Grace Hightower De Niro is exceptional for many reasons. As a high school senior, she was kicked out for protesting segregation. Her philanthropy work has lead to honors from the New York Women’s Foundation and the American Cancer Society of New York City. This mother of two has recently added entrepreneur to her list of feats, launching a coffee business, Grace Hightower & Coffees of Rwanda, to create economic opportunities for Rwandian women and families recovering from the genocide in 1994.
The coffee company is, for Grace, about quality. The use of Direct Trade, versus Fair Trade, allows more money to go directly to farmers in Rwanda. Hightower De Niro’s beans have recently hit the shelves of selective Whole Foods stores. From New York City, Hightower De Niro (married to actor Robert De Niro in 1997) speaks to SOMA about the coffee business, social empowerment, and making the world a better place…
How did you get involved in the coffee business in Rwanda?
Well, I first heard about Rwanda through the film Hotel Rwanda and then I heard the President of Rwanda (Paul Kagame) speak. I was very inspired by his words and his vision for his people. I had a more personal conversation with the ambassador of the U.N. and his wife, and his wife impressed upon me how they made a simple decision to live rather than be stuck in the pain and atrocity of what had happened there. I became very interested in that country because I did not know as much as I should have.
I took a trip there last May and the people won my heart because they have such zest for life. You go to Rwanda, most houses don’t have electricity or running water, their mode of transportation is walking, many without shoes, but these people have life in their eyes when you see them or meet them. They have a happiness that you can’t find outside of yourself. That inspired me, even more…they are very graceful and appreciative, but also very proud of their country, they want to participate in their rebuilding…and, of course, they support women’s initiatives. That also struck a chord with me. They have more females in the government, I believe than any place else—in significant positions as well.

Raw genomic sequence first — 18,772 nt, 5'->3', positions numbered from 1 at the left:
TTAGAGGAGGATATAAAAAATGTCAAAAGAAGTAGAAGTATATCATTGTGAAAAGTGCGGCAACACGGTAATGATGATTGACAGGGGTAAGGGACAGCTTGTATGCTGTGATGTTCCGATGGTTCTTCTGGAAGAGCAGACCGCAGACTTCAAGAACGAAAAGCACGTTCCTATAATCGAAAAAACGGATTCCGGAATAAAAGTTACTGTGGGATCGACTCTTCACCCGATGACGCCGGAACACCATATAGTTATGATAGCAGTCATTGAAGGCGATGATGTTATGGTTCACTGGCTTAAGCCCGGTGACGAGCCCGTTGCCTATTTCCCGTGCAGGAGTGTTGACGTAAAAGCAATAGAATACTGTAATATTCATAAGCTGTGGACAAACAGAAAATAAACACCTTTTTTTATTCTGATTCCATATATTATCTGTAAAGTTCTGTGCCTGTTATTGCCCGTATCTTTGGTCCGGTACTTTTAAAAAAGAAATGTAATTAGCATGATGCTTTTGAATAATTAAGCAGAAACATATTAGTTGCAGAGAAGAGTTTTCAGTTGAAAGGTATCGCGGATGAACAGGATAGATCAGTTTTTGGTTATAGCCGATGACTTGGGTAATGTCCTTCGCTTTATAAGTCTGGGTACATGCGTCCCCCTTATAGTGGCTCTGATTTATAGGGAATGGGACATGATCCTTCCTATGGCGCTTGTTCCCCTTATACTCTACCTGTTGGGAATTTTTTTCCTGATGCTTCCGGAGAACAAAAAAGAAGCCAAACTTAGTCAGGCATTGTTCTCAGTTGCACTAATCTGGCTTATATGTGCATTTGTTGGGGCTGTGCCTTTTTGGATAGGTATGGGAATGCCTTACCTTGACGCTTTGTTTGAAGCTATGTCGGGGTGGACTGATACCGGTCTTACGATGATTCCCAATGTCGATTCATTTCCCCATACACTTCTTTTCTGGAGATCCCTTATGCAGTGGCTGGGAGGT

Do you think their travesties have allowed them to start afresh?
It’s a new beginning and they so far are really doing quite well! One particular point that [Kagame] made is that what he wanted, what his people wanted was ‘trade not aide.’ The empowerment of the people is the power of the country and that resonated with me very much.
During your visit to Rwanda, did you personally observe the lasting effects of the genocide, 18 years later, on modern day Rwanda? How relevant is that history to the present day?
We went to the museum, which is a must-see if anyone ever goes there. It’s challenging but eye-opening as well. As a Westerner, I thought I had an idea of what happened. But the in-depth intensity of it really comes out when you visit the museum. One of the things I really appreciated about the structure of the museum was how the people of Rwanda explained that we should remember what happened and how terrible it was, but we should also look at this and be aware, all over the world, that it should never happen again. That in itself speaks volumes of how they are moving forward.
How would you describe your experience?
It has been a life-changing experience, it really has. A learning experience to see how I could create something and how it could actually help and benefit others…it’s not about a hand-out, it’s about empowering people. I think that’s the only philanthropic gift you can give to anyone: if you can empower someone, or help them empower themselves, that’s the greatest gift.
Understanding what a serious impact your travels abroad have had on your life, how do you feel about the fact that many Americans have never traveled outside the United States?
We’re all here for different reasons. We are supposed to do what we are supposed to do. Some people find their niche or that which they have a passion for right in the United States. They all have different reasons for traveling or not traveling. In my observation, I love traveling. I selfishly think, ‘I wish everyone could travel outside their comfort zone so they could have a better snapshot of the world.’ When you travel, there is a difference. When you have social interaction with the indigenous people of that country, you learn so much. You get a sense of what the country is about, being there. If I had one wish, I would hope that people would take a chance.
What do you love most about your life?
What and who motivates you?
My kids. They motivate me because looking and observing them everyday, seeing light through their eyes, helps me stay in the moment, be aware, and really become comfortable with change.
Grace Hightower De Niro is returning back to Rwanda this Spring.
Text by Vanessa Saunders